The standard of review exists because insurance policies/ERISA plans have language that gives discretion to the claims administrator or employer in determining coverage and benefits issues.  The standard of review is based on such a grant of discretion clause.  If there is no such clause, then the default standard of review is de novo.  Most ERISA plans in the United States include a discretionary clause if the applicable law permits the clause’s inclusion.  Insurers and employers like these clauses because it makes their determinations more likely to be affirmed by the courts.

We all know that insurance companies generally seek profit over making claims decisions that result in paying claims and thus readily deny many valid claims merely to avoid paying benefits under the plan.  Because of this, many states have banned clauses that grant discretion to insurance companies.  These states want the courts to review the evidence and decide whether a person is entitled to the benefits without a presumption in favor of the insurer’s or employer’s claim decision.  For example, such clauses are banned in California.  California Insurance Code Section 10110.6 invalidates discretionary clauses for all life insurance and disability insurance plans.  As a result, for a disability plan that insures an individual residing in California, an insurer’s decision will almost always be subjected to de novo review.  Furthermore, some courts in California have interpreted Section 10110.6’s language as applying to medical insurance plans as well.  See Ticconi v. Blue Shield of California Life & Health Ins. Co., 160 Cal.App.4th 528, 540, n.7 (2008); Mahlon D. v. Cigna Health and Life Ins. Co., 291 F.Supp.3d 1029, 1031-32 (N.D. Cal. 2018).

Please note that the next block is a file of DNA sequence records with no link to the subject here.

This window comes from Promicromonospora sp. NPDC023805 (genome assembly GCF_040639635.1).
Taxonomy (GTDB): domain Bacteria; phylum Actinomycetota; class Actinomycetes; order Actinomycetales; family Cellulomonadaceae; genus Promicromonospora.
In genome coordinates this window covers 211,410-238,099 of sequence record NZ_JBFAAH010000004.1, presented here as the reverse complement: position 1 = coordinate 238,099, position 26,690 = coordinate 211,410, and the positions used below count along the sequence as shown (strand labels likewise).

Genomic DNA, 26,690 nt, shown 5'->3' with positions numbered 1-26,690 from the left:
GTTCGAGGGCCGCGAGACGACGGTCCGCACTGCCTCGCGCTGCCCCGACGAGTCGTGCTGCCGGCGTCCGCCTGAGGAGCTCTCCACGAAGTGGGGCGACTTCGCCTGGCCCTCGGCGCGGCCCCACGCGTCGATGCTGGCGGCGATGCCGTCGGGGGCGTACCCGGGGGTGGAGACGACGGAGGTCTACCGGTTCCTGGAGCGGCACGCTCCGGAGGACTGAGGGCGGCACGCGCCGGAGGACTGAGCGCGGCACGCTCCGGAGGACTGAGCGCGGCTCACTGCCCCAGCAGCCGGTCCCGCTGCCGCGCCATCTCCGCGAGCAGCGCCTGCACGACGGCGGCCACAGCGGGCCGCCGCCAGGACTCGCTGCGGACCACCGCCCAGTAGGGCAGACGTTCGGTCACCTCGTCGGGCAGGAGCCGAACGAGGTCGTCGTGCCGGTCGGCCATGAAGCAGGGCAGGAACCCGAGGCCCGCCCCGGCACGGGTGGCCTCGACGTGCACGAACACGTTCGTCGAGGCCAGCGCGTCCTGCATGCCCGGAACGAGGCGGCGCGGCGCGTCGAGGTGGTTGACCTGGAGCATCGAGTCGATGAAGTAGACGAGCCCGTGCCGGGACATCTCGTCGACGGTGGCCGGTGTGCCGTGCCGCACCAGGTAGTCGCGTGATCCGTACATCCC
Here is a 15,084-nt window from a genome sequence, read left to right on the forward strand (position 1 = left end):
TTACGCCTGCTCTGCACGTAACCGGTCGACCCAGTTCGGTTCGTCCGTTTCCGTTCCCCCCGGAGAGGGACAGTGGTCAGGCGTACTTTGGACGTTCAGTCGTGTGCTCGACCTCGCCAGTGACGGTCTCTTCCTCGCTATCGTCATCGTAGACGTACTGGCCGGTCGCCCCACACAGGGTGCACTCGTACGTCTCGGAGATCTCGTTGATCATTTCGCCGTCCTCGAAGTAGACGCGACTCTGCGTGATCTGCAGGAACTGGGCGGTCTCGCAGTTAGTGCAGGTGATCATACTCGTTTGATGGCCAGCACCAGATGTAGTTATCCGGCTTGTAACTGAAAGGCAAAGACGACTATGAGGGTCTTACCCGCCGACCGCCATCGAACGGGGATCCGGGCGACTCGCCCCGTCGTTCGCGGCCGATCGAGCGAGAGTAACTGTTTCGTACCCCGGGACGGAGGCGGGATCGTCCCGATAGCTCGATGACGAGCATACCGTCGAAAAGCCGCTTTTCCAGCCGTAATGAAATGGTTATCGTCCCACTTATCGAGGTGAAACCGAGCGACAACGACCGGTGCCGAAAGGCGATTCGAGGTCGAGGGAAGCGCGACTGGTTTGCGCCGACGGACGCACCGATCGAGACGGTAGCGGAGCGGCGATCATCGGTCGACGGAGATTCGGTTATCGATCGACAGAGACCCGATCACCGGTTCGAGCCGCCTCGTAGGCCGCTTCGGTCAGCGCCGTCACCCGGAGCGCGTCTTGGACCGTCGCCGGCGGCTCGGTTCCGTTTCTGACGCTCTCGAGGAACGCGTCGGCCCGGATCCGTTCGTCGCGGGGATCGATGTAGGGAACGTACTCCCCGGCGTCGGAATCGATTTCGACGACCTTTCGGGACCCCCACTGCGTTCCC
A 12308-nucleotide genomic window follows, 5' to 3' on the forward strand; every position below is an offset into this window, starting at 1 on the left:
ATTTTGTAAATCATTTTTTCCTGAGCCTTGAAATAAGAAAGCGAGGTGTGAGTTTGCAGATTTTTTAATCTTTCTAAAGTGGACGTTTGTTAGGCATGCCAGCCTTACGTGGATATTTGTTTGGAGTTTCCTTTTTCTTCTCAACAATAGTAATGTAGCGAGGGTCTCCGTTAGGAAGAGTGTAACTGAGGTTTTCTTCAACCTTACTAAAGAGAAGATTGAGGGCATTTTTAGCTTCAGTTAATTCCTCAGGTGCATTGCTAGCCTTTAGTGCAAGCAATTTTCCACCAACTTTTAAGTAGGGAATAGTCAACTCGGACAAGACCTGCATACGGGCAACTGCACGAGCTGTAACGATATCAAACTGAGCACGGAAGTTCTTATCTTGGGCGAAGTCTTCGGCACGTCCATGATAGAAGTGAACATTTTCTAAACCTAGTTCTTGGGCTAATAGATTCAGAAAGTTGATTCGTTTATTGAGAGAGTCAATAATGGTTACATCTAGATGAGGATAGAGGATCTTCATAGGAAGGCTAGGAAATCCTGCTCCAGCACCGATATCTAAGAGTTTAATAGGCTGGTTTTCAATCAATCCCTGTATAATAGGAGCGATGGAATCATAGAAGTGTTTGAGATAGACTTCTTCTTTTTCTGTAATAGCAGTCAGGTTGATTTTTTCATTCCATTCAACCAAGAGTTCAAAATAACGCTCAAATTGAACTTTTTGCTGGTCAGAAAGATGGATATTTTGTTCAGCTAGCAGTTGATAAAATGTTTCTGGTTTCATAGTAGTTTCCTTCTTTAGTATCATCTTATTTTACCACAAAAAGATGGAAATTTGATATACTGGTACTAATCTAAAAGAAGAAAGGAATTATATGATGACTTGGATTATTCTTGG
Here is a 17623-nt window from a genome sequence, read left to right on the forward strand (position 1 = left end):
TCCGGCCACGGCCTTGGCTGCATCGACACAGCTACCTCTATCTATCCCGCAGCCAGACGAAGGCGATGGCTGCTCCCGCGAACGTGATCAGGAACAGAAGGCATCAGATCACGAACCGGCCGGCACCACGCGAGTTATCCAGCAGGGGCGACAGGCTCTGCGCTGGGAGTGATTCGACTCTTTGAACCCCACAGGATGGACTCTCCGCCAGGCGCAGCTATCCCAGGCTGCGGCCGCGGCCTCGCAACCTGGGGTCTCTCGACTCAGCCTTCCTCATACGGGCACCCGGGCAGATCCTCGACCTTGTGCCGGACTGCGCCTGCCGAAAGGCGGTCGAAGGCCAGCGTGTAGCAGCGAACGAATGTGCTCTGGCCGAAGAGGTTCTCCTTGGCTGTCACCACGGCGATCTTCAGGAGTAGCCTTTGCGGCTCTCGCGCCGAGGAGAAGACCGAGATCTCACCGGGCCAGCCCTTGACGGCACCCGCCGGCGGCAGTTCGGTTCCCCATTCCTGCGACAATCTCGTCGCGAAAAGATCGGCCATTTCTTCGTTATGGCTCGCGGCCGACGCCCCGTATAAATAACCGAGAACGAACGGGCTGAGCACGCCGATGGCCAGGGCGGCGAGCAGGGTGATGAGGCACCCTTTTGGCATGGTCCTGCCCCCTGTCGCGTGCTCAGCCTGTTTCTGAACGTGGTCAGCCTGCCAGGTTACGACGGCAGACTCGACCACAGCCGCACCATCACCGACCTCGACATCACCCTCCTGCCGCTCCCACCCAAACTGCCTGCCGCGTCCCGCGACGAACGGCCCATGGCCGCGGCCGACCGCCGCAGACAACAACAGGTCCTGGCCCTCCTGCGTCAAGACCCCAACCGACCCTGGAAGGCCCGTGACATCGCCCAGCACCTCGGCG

Even though ERISA is federal law, many of these state laws still apply to contracts governed by ERISA.  In many circumstances, ERISA preempts state law.  However, laws such as California’s Section 10110.6 are not preempted by ERISA because of ERISA’s “saving clause that saves from preemption ‘any law of any State which regulates insurance, banking, or securities.’” See, e.g., Orzechowski v. Boeing Co. Non-Union Long-Term Disability Plan, Plan Number 625, 856 F.3d 686, 692-695 (9th Cir. 2017).  Furthermore, this applies to all ERISA plans and insurance policies.  See id. at 695.  As such, in California, there is little dispute that, for a disability, life insurance or accidental death claim, the standard of review will be de novo.  In many other states, there are similar laws that alter the standard of review for many types of policies.

Another temperance on the abuse-of-discretion standard lies in the fact that courts have ruled that discretionary clauses are disfavored as a matter of public policy.  This means that an insurer must be careful about how the clause is worded.  If the court concludes that the clause is less than clear or has any a defect that the court can locate, the clause will be deemed invalid, and the standard of review will be de novo.

Ultimately, the standard of review is a critical aspect of any ERISA lawsuit for pension or insurance benefits.  Even when filing a mandatory administrative appeal, a claimant, or his or her attorneys, must always keep in mind how the standard of review will influence the court’s decision on a claimant’s entitlement to benefits.  Such considerations are paramount in pursuing a claim.